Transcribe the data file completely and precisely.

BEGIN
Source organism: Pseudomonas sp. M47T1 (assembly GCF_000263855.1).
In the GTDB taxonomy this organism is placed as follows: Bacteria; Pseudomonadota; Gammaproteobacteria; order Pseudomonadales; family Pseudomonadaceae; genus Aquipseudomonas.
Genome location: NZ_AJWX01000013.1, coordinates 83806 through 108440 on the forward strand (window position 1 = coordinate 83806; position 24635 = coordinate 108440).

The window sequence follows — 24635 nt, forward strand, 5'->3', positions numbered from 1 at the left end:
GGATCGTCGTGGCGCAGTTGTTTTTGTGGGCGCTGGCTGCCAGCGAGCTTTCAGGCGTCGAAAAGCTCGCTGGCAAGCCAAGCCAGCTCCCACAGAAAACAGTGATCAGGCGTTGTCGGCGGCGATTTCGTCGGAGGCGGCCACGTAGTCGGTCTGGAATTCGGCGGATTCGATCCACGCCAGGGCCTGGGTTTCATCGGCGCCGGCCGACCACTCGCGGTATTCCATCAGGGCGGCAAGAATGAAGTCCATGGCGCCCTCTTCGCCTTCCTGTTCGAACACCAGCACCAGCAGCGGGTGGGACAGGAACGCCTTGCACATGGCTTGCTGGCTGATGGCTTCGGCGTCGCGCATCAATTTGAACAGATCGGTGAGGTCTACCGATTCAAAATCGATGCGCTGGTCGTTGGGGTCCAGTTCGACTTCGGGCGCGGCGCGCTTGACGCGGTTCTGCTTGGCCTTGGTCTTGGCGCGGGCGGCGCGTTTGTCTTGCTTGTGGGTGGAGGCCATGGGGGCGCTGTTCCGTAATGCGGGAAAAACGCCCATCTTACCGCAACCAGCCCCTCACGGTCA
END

Source organism: Pseudomonas sp. M47T1 (assembly GCF_000263855.1).
In the GTDB taxonomy this organism is placed as follows: Bacteria; Pseudomonadota; Gammaproteobacteria; order Pseudomonadales; family Pseudomonadaceae; genus Aquipseudomonas.
Genome location: NZ_AJWX01000013.1, coordinates 83806 through 108440 on the forward strand (window position 1 = coordinate 83806; position 24635 = coordinate 108440).

The window sequence follows — 24635 nt, forward strand, 5'->3', positions numbered from 1 at the left end:
GGATCGTCGTGGCGCAGTTGTTTTTGTGGGCGCTGGCTGCCAGCGAGCTTTCAGGCGTCGAAAAGCTCGCTGGCAAGCCAAGCCAGCTCCCACAGAAAACAGTGATCAGGCGTTGTCGGCGGCGATTTCGTCGGAGGCGGCCACGTAGTCGGTCTGGAATTCGGCGGATTCGATCCACGCCAGGGCCTGGGTTTCATCGGCGCCGGCCGACCACTCGCGGTATTCCATCAGGGCGGCAAGAATGAAGTCCATGGCGCCCTCTTCGCCTTCCTGTTCGAACACCAGCACCAGCAGCGGGTGGGACAGGAACGCCTTGCACATGGCTTGCTGGCTGATGGCTTCGGCGTCGCGCATCAATTTGAACAGATCGGTGAGGTCTACCGATTCAAAATCGATGCGCTGGTCGTTGGGGTCCAGTTCGACTTCGGGCGCGGCGCGCTTGACGCGGTTCTGCTTGGCCTTGGTCTTGGCGCGGGCGGCGCGTTTGTCTTGCTTGTGGGTGGAGGCCATGGGGGCGCTGTTCCGTAATGCGGGAAAAACGCCCATCTTACCGCAACCAGCCCCTCACGGTCA